• , flattens the 2r x 3c matrix formed by the preceding into a 6-element list

  • 3 1 2 0 4{ takes all those elements but the trailing space, swapping the lead segments of the words

  • ; unboxes and concatenates the elements

  • (...)&.stdin'' does roughly the same as Perl's -p, reading stdin and echoing the result of "..." to stdout

  • the explicit exit suppresses J's prompt for more input

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Perl, 43 (question v1), 91 79 (question v2) [107 to handle numerals in the phrase]


Run with -p option (counted as 3 chars).

$p='([^aeiou]*)(.+)';s/$p $p/$3$2 $1$4/i

Same technique as the Ruby answers.

Using -p saves 9 characters over bracketing the code with $_=<>; and ;print for explicit IO.


Run with -lp (counted as 4 chars).

push@a,$1while s/\b([^ aeiouy\d]+)(?=[aeiouy])/$n++/ei;unshift@a,pop@a;s/(\d+)/$a[$1]/g

Rotates all the consonant-starts of words one word forward.

Updated: Add vowel lookahead, so it handles "to the nth degree" more gracefully ("do te nth thegree", not "do te th nthegree").

Numerals: user unknown asked about handling "There is no winner in 2011", because of the numerals. Adding markers around the numbers my solution uses, it can handle that:

push@a,$1while s/\b([^ aeiouy\0\d]+)(?=[aeiouy])/"\0".$n++."\0"/ei;unshift@a,pop@a;s/\0(\d+)\0/$a[$1]/g

Small question, big discussion....

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echo "I like my bike" | perl5.10.1 -p bI like my ike – user unknown Aug 20 '11 at 6:19
I'm of the opinion that numerals and doing special case handling for words like 'nth' are beyond the spec. We're already treating 'y' as a vowel in all cases (even in words like 'you'), so I don't see why you're starting to take pronunciation into account. – migimaru Aug 22 '11 at 15:38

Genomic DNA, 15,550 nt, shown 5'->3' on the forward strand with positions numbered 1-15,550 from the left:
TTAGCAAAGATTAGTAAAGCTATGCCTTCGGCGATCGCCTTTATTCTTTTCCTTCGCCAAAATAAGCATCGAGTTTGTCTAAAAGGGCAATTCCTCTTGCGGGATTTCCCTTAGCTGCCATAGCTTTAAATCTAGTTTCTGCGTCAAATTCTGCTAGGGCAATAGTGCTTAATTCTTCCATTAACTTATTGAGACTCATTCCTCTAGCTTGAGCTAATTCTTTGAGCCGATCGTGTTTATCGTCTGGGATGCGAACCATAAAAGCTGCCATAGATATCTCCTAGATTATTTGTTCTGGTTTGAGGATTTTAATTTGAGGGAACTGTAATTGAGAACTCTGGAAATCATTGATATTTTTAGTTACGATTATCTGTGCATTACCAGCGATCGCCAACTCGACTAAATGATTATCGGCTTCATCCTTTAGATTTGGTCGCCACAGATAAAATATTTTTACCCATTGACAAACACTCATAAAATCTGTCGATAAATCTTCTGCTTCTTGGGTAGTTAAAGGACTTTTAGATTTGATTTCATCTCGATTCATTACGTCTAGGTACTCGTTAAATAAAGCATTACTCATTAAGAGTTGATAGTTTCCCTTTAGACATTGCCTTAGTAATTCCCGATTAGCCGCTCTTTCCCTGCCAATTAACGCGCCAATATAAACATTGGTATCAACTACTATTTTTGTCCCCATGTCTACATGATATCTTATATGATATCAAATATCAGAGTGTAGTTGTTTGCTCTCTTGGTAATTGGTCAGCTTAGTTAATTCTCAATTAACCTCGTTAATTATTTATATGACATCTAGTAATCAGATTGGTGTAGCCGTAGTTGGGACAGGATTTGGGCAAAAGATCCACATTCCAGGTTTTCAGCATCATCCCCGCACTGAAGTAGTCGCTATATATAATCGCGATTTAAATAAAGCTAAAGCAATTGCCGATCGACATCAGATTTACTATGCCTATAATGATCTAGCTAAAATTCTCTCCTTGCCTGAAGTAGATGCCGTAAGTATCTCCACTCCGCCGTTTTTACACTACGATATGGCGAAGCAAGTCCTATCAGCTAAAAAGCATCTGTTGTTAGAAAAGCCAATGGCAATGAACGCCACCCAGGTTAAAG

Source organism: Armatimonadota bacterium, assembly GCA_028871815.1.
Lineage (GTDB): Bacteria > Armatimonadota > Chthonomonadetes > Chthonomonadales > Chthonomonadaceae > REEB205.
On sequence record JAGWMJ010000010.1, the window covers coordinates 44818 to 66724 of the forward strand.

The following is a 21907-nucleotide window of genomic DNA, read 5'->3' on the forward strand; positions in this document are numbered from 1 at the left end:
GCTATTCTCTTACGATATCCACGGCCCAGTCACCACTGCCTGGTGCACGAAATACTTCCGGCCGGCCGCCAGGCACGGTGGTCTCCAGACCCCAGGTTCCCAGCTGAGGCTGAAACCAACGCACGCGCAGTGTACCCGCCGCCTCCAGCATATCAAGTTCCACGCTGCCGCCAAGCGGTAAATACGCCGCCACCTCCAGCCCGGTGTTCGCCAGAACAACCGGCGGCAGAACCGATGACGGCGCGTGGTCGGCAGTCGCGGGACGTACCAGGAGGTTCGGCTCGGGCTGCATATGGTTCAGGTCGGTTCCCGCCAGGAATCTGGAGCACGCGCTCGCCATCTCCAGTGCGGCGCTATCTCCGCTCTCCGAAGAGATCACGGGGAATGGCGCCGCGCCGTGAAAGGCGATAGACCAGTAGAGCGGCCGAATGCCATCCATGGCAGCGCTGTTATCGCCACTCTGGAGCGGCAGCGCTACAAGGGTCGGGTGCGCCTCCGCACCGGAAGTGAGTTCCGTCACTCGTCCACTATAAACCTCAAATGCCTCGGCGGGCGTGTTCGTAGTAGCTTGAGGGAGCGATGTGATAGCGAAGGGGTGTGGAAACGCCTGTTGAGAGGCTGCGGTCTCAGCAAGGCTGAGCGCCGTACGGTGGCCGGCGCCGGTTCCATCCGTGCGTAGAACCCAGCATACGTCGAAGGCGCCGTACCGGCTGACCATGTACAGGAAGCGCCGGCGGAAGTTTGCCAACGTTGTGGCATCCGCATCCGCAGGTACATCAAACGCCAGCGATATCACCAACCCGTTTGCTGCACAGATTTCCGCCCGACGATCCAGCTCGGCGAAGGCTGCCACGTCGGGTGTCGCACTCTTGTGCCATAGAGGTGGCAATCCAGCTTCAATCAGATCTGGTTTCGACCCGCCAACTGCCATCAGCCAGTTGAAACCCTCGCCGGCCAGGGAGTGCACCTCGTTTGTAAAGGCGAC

@migimaru: With 'nth', pronunciation wasn't my concern, but motion of the entire word. Hard to tell, the way this question has progressed, what a solution should handle or not. Anyhow, nicely done with the ruby solution. – DCharness Aug 22 '11 at 15:54

CSharp - 236

List<string> f(string w) {var t="aeiou".ToCharArray();var q=w.Split(' ').Where(c=>!t.Contains(c[0]));var i=q.Count()-1;return q.Select(c=>q.Select(x=>x.Substring(0,x.IndexOfAny(t))).ToList()[i--]+c.Substring(c.IndexOfAny(t))).ToList();}
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Is this a program or a function? – user unknown Aug 20 '11 at 14:27

Scala 244

val s=readLine
def f(a:String,b:String)=a.replaceAll("^[^aeiouy]+",b.replaceAll("[aeiouy].*",""))
val l=("((^| )[^aeiouyAEIOUY]+)([^ ]+)".r findAllIn s map(_.trim)).toList

My code contains 4 y (one of them lowercase) to handle why and rythm in a useful manner.